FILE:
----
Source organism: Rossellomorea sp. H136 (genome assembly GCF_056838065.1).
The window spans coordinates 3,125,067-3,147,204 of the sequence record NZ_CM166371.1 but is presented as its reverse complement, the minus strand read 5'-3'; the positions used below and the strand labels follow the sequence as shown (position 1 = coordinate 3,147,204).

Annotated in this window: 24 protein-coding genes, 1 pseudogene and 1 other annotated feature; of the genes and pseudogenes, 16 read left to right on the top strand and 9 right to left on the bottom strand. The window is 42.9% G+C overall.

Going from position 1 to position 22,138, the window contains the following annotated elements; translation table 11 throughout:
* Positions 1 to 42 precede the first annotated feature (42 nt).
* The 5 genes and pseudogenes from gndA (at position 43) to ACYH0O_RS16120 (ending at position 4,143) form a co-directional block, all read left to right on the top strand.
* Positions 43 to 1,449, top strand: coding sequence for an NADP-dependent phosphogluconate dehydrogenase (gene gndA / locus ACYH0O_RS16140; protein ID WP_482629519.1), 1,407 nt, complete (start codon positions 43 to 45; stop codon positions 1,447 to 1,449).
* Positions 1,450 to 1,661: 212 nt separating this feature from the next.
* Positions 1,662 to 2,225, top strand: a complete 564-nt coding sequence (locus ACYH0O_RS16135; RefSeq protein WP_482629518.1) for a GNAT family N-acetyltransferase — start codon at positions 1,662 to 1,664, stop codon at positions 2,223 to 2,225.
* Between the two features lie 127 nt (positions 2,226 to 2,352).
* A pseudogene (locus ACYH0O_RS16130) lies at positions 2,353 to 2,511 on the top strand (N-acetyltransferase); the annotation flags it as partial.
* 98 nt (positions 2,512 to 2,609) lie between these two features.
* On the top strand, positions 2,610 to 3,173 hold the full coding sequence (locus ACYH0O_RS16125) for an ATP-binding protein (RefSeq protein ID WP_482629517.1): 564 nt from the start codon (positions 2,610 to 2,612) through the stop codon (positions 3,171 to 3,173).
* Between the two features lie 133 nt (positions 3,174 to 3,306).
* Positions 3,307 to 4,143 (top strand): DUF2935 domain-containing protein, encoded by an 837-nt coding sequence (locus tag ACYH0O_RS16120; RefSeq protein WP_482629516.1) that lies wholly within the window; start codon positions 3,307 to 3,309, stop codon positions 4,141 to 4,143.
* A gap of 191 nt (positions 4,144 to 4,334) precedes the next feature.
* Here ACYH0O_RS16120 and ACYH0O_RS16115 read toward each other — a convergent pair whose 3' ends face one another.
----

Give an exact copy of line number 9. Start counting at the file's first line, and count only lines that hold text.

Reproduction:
* Positions 1,662 to 2,225, top strand: a complete 564-nt coding sequence (locus ACYH0O_RS16135; RefSeq protein WP_482629518.1) for a GNAT family N-acetyltransferase — start codon at positions 1,662 to 1,664, stop codon at positions 2,223 to 2,225.